Stop Child From Hitting

fistshadowHi Annie:

I am looking for advice on how to handle my 10 year old grandson/son with ADHD, as he loses his temper in the evening after he is coming off his meds and lately hits me.  We are grandparents raising grandchildren through adoption.

His pediatrician says kids can get ugly coming off their meds. At a meeting we talked about how they know he can control his temper, as he does with other family members and at school.  It's a power struggle with him.  When I say XBox goes off, it's homework time, and I turn around I get kicked in the back.  It's now happening in the car and not just in my back. We tried to up his dose of medication and he did not feel well at all. Any advice? - Signed Caring Mom/Grandmom

Dear Mom,

You and your son have some extra challenges going on. I am glad that you are seeking help for this issue because, given your son's age and yours, it is a serious concern. Angry tweens can become even worse with more growth, more hormones, and lack of practice with alternatives to violence. And though clearly his meds add to the problem, since he is able to hold it together with others, this as also a power struggle/relationship issue. So there are 2 parts to this answer:

PART 1: The power struggle. The first issue is to take violence off the table.
Step 1: The BIG Conversation to separate out two messages: Anger is OK, hitting is not.
At a time when you are not fighting, with calm, firm (alpha dog) strength, you need to explain:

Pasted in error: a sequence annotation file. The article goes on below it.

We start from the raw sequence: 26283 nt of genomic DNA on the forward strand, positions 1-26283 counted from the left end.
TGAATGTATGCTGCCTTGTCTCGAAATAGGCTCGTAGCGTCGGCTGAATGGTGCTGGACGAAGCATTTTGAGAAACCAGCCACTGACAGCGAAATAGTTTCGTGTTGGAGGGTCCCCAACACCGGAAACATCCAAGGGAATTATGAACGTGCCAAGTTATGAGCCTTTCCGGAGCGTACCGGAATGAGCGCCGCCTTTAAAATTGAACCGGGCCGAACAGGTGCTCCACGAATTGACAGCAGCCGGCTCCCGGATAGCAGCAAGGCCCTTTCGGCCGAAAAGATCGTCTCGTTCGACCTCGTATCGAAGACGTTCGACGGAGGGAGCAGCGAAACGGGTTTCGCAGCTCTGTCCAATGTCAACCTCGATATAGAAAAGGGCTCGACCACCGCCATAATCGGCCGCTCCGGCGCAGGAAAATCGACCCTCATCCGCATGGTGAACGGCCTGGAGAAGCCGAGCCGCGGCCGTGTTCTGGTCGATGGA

While you know it is tricky when he is coming off his meds, AND that his XBox is certainly more fun than homework, AND that it is understandable that sometimes he is upset, disappointed, frustrated or angry, AND even that he thinks you are the bad guy for making him do things he would rather not, - HE CANNOT GET PHYSICAL! This is an absolute and the purpose of this conversation is to make sure that he understands that. The message is that YOU have far too much respect for yourself to be treated that way. (And that goes for verbal abuse as well!)
To be clear: when I say alpha dog it means speaking from a place of strength. You are not trying to convince him that hitting is a bad idea or implying that the empathy you give him can be used as excuses for hitting. Hitting is not an acceptable option for dealing with his stress. (This is also why I don't believe parents should hit their children.) Again - This is not meant to be mean - it is meant to be matter-of-fact.

Step 2: Alternate Solutions.

Now at this point it would be great if he were at a place where he agreed that he would like to do things differently. But this is up to him. Beyond the not hitting, we are hoping for genuine (unmanipulated) remorse for how he treats you. However he may not be ready for that yet - so if not, let it alone. That is a different goal and I don't recommend confusing the two.

If you feel he understands the line he cannot cross and is genuinely remorseful, you can add some balance by reminding him of all the great things about him too. Though be careful not to minimize the seriousness of his behavior by softening it up too much. This can also be a great opportunity to help him come up with alternatives to violence